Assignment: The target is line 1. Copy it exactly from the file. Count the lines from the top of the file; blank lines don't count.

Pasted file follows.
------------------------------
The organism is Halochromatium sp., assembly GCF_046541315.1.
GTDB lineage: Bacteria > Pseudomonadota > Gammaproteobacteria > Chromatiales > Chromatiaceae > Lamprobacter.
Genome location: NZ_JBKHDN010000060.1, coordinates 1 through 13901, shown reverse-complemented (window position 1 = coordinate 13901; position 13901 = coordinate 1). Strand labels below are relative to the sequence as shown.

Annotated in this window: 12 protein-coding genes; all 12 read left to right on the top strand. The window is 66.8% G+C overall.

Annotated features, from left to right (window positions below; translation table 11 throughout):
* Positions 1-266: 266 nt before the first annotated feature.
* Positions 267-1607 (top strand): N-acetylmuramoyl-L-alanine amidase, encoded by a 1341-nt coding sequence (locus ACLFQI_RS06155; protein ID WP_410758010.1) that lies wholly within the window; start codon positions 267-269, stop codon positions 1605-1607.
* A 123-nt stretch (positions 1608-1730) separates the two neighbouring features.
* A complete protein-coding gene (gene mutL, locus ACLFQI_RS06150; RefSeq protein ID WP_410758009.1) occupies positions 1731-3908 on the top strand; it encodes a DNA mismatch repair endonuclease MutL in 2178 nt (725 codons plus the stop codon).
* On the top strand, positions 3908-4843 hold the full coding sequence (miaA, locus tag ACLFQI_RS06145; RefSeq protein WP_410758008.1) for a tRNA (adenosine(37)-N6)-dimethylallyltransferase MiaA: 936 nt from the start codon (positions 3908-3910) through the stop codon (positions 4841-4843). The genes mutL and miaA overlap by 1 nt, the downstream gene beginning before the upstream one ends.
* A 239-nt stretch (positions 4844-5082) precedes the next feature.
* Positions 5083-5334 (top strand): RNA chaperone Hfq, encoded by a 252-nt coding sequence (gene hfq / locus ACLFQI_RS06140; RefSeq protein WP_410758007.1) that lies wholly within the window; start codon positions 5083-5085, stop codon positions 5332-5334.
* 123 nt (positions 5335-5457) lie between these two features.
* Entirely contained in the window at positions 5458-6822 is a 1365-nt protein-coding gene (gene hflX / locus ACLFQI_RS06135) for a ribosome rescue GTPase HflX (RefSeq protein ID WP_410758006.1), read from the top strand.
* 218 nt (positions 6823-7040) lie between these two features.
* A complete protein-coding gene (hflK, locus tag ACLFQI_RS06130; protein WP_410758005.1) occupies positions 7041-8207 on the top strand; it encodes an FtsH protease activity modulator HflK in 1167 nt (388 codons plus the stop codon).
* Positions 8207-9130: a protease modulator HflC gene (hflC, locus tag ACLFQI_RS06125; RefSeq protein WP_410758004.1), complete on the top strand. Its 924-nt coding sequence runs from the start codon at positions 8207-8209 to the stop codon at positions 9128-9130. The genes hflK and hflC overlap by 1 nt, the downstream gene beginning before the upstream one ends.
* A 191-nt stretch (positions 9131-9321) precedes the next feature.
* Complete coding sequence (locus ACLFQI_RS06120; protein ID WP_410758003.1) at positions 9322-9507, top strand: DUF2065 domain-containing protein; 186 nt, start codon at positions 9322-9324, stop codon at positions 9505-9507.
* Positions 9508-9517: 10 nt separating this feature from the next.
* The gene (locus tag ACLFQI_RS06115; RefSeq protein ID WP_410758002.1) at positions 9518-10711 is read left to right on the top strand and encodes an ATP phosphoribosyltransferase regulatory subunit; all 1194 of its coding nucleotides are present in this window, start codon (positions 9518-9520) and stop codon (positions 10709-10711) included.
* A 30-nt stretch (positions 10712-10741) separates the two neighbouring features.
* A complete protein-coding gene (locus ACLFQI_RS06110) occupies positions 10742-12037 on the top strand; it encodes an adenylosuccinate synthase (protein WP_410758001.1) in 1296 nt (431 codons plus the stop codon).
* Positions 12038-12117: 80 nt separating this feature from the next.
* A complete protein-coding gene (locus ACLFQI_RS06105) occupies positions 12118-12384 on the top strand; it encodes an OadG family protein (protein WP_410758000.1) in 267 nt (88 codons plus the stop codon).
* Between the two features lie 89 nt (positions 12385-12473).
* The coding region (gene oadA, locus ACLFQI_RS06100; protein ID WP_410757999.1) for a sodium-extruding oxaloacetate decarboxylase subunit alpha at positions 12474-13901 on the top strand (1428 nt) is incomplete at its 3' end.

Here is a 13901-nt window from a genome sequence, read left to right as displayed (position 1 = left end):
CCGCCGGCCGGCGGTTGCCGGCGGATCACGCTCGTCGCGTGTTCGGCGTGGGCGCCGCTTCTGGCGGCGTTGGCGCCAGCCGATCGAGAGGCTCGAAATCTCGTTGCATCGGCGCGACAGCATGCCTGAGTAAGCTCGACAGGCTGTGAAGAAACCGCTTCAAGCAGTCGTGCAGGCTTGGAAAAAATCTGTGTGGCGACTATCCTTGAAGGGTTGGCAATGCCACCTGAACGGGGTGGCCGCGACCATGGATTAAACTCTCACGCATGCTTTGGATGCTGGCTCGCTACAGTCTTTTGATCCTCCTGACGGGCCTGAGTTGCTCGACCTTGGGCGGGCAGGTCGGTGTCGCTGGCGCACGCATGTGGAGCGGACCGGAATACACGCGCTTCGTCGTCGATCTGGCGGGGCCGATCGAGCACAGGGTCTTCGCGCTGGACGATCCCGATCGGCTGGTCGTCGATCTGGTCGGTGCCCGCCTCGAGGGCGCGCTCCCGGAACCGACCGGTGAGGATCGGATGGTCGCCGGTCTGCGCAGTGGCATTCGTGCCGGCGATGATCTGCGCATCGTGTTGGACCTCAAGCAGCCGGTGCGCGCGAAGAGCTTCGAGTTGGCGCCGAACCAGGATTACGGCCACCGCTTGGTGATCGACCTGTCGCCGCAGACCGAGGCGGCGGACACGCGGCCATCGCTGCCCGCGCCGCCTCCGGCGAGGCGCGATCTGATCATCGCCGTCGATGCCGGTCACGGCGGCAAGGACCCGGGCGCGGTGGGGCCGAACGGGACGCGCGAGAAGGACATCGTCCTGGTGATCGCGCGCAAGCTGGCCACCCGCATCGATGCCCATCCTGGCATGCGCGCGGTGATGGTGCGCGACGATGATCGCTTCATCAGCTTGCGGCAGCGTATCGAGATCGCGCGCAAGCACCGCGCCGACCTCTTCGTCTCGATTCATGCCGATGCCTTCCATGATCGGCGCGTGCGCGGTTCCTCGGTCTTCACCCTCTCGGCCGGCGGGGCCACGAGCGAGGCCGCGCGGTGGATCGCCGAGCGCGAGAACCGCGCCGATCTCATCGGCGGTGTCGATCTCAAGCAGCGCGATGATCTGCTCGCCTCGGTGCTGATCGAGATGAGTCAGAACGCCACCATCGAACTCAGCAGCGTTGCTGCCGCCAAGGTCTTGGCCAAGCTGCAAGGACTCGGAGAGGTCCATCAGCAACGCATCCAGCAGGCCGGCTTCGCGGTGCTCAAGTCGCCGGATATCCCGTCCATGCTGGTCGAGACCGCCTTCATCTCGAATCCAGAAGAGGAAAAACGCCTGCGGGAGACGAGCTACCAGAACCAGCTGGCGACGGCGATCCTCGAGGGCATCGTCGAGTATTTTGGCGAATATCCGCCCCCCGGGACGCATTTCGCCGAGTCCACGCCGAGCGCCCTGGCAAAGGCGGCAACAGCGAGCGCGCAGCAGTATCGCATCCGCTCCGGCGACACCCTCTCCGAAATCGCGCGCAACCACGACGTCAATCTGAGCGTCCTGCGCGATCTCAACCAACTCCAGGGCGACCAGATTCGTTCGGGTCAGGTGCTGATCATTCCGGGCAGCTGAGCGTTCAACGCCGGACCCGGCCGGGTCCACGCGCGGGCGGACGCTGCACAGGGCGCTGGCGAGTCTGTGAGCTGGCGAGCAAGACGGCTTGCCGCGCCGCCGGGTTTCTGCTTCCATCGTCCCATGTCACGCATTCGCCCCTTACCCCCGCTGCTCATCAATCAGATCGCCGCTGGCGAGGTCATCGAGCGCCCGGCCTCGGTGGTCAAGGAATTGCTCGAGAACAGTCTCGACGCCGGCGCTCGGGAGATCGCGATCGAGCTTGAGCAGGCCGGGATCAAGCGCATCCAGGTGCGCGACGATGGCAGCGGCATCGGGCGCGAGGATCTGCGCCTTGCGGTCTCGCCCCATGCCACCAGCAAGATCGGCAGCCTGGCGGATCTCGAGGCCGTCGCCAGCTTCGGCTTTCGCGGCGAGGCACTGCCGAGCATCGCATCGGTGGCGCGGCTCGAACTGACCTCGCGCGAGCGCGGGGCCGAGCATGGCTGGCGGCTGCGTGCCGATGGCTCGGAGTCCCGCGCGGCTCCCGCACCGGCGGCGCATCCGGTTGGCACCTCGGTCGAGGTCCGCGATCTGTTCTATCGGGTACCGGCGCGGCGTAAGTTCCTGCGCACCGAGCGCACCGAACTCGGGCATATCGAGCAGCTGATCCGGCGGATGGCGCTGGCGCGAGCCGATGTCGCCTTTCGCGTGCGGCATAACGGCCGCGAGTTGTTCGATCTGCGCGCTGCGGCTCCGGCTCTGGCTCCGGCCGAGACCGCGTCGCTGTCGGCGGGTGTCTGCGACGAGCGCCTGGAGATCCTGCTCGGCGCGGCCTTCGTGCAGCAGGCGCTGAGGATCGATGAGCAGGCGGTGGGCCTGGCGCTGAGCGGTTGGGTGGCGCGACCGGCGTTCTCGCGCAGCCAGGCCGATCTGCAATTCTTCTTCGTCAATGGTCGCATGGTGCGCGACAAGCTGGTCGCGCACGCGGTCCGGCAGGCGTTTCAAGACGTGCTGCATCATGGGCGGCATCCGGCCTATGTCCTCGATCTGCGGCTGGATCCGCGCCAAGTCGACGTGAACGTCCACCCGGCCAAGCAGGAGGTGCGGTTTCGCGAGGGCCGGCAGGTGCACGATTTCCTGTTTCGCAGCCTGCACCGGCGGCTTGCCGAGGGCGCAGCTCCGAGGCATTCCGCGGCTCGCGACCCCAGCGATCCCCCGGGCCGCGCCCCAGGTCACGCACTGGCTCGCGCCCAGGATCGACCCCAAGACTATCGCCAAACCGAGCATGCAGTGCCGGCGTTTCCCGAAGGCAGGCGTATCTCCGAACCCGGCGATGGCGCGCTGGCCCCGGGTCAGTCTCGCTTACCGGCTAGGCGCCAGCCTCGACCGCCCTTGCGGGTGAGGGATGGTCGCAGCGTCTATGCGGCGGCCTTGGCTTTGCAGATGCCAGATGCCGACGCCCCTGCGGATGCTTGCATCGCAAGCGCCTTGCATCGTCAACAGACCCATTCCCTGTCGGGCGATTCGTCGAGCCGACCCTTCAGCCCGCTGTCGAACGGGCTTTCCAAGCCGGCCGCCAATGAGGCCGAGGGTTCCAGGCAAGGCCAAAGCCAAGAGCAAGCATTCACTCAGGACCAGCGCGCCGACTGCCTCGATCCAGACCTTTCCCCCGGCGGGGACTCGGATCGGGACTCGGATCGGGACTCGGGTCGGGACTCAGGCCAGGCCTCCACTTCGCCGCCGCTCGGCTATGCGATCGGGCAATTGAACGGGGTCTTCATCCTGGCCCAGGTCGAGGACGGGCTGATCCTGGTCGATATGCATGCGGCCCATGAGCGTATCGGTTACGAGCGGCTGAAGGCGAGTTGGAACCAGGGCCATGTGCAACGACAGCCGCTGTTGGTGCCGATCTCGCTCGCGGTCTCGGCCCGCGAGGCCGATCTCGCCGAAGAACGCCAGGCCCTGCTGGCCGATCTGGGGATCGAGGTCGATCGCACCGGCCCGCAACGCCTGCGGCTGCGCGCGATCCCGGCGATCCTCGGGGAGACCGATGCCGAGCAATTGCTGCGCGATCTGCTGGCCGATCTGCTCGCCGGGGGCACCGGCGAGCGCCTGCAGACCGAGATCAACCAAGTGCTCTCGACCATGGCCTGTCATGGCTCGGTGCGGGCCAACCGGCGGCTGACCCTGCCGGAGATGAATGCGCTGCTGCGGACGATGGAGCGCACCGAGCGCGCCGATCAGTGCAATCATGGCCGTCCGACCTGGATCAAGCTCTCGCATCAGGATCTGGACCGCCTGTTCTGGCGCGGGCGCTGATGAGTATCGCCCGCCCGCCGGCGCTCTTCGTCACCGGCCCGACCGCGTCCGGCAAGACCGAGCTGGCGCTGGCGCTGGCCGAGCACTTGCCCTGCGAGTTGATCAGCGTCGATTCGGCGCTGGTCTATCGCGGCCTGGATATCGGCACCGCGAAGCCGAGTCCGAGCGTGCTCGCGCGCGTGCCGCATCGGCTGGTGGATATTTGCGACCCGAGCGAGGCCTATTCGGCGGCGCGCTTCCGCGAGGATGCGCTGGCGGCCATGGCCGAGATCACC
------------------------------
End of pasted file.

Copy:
The organism is Halochromatium sp., assembly GCF_046541315.1.